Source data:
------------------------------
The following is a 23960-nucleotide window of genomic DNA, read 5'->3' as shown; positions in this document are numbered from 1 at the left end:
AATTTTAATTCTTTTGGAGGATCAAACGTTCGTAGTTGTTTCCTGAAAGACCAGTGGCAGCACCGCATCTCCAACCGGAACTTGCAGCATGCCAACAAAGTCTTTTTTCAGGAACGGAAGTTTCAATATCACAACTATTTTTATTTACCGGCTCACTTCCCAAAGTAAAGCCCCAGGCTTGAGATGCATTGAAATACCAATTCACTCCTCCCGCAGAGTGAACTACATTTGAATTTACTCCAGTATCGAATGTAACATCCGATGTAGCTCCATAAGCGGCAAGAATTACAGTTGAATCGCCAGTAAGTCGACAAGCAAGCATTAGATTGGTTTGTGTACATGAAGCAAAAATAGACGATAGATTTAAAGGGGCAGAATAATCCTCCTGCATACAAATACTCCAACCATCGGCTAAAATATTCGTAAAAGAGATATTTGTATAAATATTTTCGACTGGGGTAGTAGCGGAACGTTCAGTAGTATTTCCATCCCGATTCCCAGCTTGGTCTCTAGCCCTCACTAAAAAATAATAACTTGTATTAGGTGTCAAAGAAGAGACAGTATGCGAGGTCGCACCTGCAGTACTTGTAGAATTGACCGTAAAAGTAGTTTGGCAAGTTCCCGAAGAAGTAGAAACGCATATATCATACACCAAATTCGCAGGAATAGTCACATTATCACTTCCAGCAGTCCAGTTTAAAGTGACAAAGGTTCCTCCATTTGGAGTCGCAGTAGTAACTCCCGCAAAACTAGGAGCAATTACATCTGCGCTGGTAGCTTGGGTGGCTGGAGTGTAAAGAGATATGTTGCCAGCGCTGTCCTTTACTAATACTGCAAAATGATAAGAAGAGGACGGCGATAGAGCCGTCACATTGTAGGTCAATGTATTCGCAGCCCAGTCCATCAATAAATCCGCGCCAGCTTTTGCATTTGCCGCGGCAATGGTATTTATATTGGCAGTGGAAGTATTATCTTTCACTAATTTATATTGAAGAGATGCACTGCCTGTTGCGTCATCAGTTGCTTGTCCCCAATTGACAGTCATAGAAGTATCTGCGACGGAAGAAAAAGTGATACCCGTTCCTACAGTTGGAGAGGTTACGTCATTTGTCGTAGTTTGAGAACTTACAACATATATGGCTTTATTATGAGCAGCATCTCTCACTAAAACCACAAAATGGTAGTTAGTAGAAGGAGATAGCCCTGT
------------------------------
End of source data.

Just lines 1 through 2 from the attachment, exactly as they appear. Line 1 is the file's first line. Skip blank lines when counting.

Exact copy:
The following is a 23960-nucleotide window of genomic DNA, read 5'->3' as shown; positions in this document are numbered from 1 at the left end:
AATTTTAATTCTTTTGGAGGATCAAACGTTCGTAGTTGTTTCCTGAAAGACCAGTGGCAGCACCGCATCTCCAACCGGAACTTGCAGCATGCCAACAAAGTCTTTTTTCAGGAACGGAAGTTTCAATATCACAACTATTTTTATTTACCGGCTCACTTCCCAAAGTAAAGCCCCAGGCTTGAGATGCATTGAAATACCAATTCACTCCTCCCGCAGAGTGAACTACATTTGAATTTACTCCAGTATCGAATGTAACATCCGATGTAGCTCCATAAGCGGCAAGAATTACAGTTGAATCGCCAGTAAGTCGACAAGCAAGCATTAGATTGGTTTGTGTACATGAAGCAAAAATAGACGATAGATTTAAAGGGGCAGAATAATCCTCCTGCATACAAATACTCCAACCATCGGCTAAAATATTCGTAAAAGAGATATTTGTATAAATATTTTCGACTGGGGTAGTAGCGGAACGTTCAGTAGTATTTCCATCCCGATTCCCAGCTTGGTCTCTAGCCCTCACTAAAAAATAATAACTTGTATTAGGTGTCAAAGAAGAGACAGTATGCGAGGTCGCACCTGCAGTACTTGTAGAATTGACCGTAAAAGTAGTTTGGCAAGTTCCCGAAGAAGTAGAAACGCATATATCATACACCAAATTCGCAGGAATAGTCACATTATCACTTCCAGCAGTCCAGTTTAAAGTGACAAAGGTTCCTCCATTTGGAGTCGCAGTAGTAACTCCCGCAAAACTAGGAGCAATTACATCTGCGCTGGTAGCTTGGGTGGCTGGAGTGTAAAGAGATATGTTGCCAGCGCTGTCCTTTACTAATACTGCAAAATGATAAGAAGAGGACGGCGATAGAGCCGTCACATTGTAGGTCAATGTATTCGCAGCCCAGTCCATCAATAAATCCGCGCCAGCTTTTGCATTTGCCGCGGCAATGGTATTTATATTGGCAGTGGAAGTATTATCTTTCACTAATTTATATTGAAGAGATGCACTGCCTGTTGCGTCATCAGTTGCTTGTCCCCAATTGACAGTCATAGAAGTATCTGCGACGGAAGAAAAAGTGATACCCGTTCCTACAGTTGGAGAGGTTACGTCATTTGTCGTAGTTTGAGAACTTACAACATATATGGCTTTATTATGAGCAGCATCTCTCACTAAAACCACAAAATGGTAGTTAGTAGAAGGAGATAGCCCTGT